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Overtime scams are a serious problem in the United States, with thousands of honest employees being cheated out of the overtime pay they are legally entitled to every day. Under the FLSA (Fair Labor Standards Act), the vast majority of workers in the United States must be paid a minimum of 1.5 times their regular hourly rate (“time-and-a-half”) for every hour worked over 40 hours in a given work week. Unfortunately, unscrupulous employers have developed a number of overtime scams to avoid paying their workers the full overtime pay they have earned. Learn about common overtime scams so that you are able to protect your rights as an employee. If you feel you have been the victim of an overtime scam, we encourage you to contact an experienced overtime pay lawyer.

Common Overtime Scams

In most cases, bosses who fail to properly compensate their employees for overtime hours are simply unaware of or do not understand overtime pay laws. However, there are other employers who use deceptive and illegal tactics to deny their employees the wages they have earned. The overtime lawyers at our firm are aware of many ways bosses employ overtime scams, such as:


While most American workers are entitled to overtime pay, there are some exemptions to overtime pay laws. It is very common for employers to misclassify employees as exempt from overtime pay to which they are entitled. Employers often take advantage of their workers’ lack of knowledge of overtime laws by giving them a title such as “manager” or “supervisor” and claiming that their titles exempt them from overtime pay. In truth, it is an employee’s duties and not his or her title that dictate overtime pay exemptions.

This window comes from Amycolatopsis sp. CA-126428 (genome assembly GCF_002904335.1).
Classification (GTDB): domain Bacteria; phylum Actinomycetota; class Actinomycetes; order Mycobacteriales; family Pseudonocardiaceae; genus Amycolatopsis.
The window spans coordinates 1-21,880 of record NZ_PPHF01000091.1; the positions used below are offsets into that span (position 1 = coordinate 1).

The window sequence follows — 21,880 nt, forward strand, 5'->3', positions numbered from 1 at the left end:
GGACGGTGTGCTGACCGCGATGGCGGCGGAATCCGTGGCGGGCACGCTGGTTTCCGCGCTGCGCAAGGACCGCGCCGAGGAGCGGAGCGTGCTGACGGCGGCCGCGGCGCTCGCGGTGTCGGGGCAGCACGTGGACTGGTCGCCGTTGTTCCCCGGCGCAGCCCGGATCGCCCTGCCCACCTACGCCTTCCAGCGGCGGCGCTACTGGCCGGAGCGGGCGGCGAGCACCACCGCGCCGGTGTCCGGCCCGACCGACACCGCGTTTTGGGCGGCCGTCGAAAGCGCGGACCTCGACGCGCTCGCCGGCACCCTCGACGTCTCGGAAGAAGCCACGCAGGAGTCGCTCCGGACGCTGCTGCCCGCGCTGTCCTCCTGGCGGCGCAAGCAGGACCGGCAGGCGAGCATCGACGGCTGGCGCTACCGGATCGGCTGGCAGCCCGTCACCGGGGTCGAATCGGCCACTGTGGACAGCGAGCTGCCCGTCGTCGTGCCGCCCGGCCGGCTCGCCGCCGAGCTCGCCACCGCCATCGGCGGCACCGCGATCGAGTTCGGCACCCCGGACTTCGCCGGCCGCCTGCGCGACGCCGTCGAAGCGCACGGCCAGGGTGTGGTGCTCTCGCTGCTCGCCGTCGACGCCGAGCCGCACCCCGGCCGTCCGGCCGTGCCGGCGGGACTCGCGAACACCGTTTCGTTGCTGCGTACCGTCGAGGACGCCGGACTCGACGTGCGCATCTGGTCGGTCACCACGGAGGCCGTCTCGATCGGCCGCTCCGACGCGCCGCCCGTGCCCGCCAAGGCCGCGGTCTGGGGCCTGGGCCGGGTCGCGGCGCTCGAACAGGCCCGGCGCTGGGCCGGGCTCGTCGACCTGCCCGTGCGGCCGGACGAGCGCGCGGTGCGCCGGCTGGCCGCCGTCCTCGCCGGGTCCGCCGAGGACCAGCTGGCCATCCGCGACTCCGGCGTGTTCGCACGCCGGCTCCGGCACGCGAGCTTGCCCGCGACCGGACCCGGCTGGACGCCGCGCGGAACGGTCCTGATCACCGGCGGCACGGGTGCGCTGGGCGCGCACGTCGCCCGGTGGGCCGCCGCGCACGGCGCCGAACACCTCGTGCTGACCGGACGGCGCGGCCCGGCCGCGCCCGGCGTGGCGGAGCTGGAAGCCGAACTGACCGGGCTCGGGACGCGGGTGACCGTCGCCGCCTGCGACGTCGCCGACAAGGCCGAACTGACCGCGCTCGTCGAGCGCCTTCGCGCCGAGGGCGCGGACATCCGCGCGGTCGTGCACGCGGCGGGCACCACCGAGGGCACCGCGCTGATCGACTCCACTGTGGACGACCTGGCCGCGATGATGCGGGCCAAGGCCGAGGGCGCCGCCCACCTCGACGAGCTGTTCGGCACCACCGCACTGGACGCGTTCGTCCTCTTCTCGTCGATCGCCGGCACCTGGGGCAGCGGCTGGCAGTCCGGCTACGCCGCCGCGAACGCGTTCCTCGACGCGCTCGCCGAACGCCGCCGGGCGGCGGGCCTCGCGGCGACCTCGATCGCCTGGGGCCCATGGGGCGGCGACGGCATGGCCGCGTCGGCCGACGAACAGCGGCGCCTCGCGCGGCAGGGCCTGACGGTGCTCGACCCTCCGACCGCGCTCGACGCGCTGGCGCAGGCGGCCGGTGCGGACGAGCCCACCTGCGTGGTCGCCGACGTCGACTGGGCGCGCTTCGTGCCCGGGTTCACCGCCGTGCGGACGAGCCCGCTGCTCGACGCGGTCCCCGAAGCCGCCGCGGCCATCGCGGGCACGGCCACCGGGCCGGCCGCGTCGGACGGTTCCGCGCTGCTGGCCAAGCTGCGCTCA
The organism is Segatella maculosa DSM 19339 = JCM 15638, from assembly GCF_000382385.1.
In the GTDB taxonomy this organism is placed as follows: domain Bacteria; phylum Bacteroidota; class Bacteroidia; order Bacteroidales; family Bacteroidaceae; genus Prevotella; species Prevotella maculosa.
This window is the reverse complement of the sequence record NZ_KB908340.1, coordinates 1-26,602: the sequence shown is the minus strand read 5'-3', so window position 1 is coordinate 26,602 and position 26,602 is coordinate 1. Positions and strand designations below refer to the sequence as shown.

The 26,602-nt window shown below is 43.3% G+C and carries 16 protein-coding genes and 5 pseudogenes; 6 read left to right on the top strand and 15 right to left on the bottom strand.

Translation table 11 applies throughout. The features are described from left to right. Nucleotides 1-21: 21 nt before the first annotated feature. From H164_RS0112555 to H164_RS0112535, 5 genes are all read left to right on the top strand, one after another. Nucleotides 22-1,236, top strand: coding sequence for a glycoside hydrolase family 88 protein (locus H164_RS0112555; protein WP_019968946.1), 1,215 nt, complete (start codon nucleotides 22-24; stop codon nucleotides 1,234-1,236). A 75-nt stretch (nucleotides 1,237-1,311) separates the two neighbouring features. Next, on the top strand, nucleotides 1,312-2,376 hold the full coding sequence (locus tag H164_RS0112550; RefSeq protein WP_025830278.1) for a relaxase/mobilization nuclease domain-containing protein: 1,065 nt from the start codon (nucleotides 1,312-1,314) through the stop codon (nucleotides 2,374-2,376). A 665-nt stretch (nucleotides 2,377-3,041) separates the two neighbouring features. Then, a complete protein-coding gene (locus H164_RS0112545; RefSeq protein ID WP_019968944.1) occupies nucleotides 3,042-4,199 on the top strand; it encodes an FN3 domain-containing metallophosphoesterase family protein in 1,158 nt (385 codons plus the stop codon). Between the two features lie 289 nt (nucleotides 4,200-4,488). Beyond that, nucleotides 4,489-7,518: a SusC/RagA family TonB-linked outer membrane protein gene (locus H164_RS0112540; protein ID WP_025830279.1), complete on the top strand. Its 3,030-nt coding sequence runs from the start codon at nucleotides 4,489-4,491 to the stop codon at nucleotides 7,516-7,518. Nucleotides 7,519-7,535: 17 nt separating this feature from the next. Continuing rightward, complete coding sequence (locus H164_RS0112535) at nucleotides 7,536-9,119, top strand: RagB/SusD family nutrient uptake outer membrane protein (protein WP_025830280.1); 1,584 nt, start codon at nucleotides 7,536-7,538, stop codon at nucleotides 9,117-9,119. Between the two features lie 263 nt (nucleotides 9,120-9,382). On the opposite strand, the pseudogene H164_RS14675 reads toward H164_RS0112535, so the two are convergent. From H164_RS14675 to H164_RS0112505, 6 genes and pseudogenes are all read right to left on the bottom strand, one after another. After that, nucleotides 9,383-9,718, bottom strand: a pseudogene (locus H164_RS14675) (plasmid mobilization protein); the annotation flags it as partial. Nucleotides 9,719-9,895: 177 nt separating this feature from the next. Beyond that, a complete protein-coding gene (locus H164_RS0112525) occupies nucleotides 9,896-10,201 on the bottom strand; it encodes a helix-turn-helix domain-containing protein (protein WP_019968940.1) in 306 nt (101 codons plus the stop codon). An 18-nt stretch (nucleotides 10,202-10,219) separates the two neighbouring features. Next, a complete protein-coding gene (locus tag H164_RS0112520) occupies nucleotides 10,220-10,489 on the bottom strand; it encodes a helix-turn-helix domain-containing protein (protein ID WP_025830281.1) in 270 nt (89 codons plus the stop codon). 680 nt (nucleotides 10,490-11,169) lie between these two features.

“Off the Clock”

In a very common overtime scam, employers often demand that their employees work “off the clock” after they have worked 40 hours in a week so that they don’t have to pay them for overtime. Some employers even try to blame their employees for this situation, claiming that they should have completed their work more efficiently. A similar overtime scam occurs when employers refuse to pay their employees for legally mandated break time or force employees to clock out when they eat at their desks and work through their legally afforded meal breaks.

Miscalculating Workweeks

Any time a non-exempt employee works more than 40 hours in a work week, that employee must be paid overtime wages. A work week is legally defined as a period of 7 consecutive days, regardless of which day marks the start of the week. Some employers average hours worked over a number of weeks to avoid paying overtime. For example, if an employee works 20 hours in one week and 60 hours the following week, his or her employer may average those hours to reflect 80 hours worked over the course of 2 weeks. Regardless of how many hours a person works in previous or future weeks, he or she must be paid overtime for any hours in excess of a 40 hour work week.


Some bosses require employees to be granted prior approval of overtime hours before they pay them overtime wages. This is not legal, and it is a very common overtime scam

On-Call Work, Meetings, and Taking Work Home

If an employee is “on call” but must be ready to report for work at short notice or is unable to engage in personal tasks during “on call” time, those hours must be reflected as part of the work week. Employees must also be paid overtime wages for time spent in work-related meetings or training if that time takes them over a 40 hour work week. Employers must also count hours worked when an employee takes work home.

Contact an Overtime Scam Lawyer

While the federal minimum wage for overtime hours is 1.5 times an employee’s hourly wage, many states have additional overtime laws and these laws are often very complex.  With offices in Arizona, Utah, and California and helping workers nationwide, the overtime lawyers at Phillips Dayes Law Firm, P.C. are uniquely positioned to assist employees with overtime lawsuit claims.  If you believe you have been the victim of an overtime scam, we encourage you to contact us for a free evaluation of your claim.

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